So, what does this mean for you the consumer? Perhaps nothing more than some additional time needed when securing certain loans in order to purchase a home – at least for the next several months while the process becomes the new routine. With tighter lending guidelines and new disclosures, it will be imperative for you to quickly meet the deadlines for those documents your financial institution requires to process a loan. Certain circumstance may trigger delays, so it is imperative to be organized and provided documentation early. It will also likely mean you will need a more communicative and streamline approach in selecting your real estate “team” – your real estate professional, your lender, and your closing attorney or settlement company – when purchasing a home.

As always, to better understand these most recent changes to your home-buying process, start with your most trusted real estate professional, or call us for more detailed information.

Excerpts From an Interview with Susan Carvell with Richmond Times Dispatch

Tracking Trends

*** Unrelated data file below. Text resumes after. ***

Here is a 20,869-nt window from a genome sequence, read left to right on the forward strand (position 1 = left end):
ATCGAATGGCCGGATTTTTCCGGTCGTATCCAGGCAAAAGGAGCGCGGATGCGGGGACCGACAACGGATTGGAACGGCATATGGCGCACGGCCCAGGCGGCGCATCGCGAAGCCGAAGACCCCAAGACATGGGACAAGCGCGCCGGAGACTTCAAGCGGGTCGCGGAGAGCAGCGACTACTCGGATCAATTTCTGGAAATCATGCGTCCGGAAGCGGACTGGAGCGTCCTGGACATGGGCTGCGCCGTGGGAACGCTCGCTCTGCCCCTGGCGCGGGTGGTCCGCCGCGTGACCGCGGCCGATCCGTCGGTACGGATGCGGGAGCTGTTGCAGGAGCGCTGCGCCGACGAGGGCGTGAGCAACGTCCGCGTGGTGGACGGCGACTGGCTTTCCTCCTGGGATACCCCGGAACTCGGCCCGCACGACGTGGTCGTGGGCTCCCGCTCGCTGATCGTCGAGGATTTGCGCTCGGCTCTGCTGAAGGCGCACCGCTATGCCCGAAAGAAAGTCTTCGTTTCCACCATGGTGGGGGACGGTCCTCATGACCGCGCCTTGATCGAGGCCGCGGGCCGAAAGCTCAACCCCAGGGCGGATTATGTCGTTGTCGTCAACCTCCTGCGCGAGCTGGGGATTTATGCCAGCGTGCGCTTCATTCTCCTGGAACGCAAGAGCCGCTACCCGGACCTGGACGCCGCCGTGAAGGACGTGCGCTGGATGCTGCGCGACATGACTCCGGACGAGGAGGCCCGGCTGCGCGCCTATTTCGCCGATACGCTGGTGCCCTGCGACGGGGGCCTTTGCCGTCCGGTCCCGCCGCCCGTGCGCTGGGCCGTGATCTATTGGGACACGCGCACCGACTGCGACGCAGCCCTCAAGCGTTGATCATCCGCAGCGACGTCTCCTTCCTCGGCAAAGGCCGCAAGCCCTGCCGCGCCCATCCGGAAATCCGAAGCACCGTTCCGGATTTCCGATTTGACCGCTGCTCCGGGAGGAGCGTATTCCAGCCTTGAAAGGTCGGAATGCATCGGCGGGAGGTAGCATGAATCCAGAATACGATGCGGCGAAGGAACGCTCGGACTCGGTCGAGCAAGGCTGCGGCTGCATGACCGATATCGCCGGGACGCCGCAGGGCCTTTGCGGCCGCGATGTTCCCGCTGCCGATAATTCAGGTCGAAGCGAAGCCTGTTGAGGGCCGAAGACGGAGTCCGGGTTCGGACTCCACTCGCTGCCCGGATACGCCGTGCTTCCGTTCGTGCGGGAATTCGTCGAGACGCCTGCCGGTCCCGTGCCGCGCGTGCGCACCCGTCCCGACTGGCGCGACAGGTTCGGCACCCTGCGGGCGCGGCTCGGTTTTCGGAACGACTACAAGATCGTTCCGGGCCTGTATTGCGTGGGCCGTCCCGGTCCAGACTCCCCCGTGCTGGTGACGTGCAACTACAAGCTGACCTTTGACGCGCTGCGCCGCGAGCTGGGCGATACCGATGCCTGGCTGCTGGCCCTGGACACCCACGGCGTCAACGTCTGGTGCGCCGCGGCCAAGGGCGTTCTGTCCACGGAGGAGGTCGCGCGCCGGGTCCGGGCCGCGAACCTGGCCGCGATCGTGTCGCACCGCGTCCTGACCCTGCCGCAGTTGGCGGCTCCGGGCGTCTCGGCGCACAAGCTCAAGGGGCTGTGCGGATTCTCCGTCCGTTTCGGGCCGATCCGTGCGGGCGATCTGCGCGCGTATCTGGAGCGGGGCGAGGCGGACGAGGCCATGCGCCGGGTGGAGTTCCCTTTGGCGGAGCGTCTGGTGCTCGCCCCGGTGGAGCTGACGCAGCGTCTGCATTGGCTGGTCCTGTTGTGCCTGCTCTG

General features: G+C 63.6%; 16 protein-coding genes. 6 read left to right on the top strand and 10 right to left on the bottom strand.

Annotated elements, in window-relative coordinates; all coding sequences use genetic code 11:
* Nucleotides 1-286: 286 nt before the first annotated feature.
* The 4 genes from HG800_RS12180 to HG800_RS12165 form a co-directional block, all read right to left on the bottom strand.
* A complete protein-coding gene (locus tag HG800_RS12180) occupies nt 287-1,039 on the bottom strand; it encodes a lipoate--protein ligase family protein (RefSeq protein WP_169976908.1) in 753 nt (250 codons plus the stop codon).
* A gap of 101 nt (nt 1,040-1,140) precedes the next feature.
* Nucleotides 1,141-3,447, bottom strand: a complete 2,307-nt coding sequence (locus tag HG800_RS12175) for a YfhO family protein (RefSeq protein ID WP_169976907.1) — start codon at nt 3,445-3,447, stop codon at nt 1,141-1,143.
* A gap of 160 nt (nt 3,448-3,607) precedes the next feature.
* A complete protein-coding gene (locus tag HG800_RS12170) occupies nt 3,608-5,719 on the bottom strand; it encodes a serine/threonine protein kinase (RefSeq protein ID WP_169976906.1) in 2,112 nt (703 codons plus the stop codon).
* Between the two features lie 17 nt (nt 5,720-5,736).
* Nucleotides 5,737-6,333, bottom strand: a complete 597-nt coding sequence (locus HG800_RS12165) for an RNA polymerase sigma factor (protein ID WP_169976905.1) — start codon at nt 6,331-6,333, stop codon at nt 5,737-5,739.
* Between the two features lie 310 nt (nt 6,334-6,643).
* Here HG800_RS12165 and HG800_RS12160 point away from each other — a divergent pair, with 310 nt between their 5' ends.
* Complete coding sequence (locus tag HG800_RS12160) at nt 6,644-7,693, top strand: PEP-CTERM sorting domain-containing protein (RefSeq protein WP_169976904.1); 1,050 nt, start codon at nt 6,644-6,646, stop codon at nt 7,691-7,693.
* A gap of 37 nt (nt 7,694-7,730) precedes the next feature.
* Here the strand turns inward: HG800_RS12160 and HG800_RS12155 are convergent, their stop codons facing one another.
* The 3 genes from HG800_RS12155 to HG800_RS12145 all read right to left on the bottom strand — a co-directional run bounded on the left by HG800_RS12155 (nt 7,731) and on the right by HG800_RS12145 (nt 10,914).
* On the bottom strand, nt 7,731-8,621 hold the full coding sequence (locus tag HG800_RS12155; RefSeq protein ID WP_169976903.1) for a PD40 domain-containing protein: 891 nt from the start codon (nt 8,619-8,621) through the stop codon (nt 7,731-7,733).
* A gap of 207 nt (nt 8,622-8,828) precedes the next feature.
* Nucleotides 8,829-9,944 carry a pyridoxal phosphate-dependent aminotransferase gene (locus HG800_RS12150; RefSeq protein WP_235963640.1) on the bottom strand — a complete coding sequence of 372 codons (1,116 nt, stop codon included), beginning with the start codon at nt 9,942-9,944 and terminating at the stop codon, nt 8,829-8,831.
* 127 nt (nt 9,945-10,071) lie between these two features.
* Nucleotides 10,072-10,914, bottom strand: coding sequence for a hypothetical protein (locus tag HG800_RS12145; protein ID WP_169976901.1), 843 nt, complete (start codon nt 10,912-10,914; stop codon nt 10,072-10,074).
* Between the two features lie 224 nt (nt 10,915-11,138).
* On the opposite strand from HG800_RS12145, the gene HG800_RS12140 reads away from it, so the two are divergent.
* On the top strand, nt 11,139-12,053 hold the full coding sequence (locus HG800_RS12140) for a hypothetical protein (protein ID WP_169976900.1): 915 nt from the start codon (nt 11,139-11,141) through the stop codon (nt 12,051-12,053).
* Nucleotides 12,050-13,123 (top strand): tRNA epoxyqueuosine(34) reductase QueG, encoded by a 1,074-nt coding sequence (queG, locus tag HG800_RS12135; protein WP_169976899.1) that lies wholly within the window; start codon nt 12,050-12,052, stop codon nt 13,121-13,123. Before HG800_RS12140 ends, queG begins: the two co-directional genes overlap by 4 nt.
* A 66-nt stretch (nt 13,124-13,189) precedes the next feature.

The real estate market is ever-changing — keeping buyers, sellers and Realtors busy trying to keep up with the latest trends and forecasts. Since the start of a new season is always a good time to reflect on what’s happening in the market, we recently asked Ann and John VanderSyde, a husband and wife team with Virginia Properties, a Long & Foster Company, to share their thoughts  on what’s happening in Richmond.

Ann and John
Ann & John

As a team specializing in residential real estate, are you noticing any specific trends right now?

John: There are some specific areas – The Fan, the Museum District, the Near West End, Bellevue, and neighborhoods close-in – where we’re seeing an increase in quick contracts and multiple offers.

Ann: We’ve been in situations where sellers have had 5-10 contracts to look at when they’re making their decision.

Is this something you’ve just begun seeing?

John: Just recently, since spring, I’d say.

Ann: What’s happening is that there’s not a lot of inventory in these areas and there are a lot of buyers who have been waiting and wanting to buy. So there is just far more demand than there is supply at the moment. I think that in those particular areas, the trend in general is that many people are looking for walkable neighborhoods. People don’t want to have to get in their car to get groceries, or go get coffee or walk to a destination. They want the lifestyle that comes along with being relatively close to where they live their lives.

John: The combination of an urban atmosphere and walkability is very appealing to a younger crowd, or for people who are looking to down-size their home and want to be closer into town for convenience.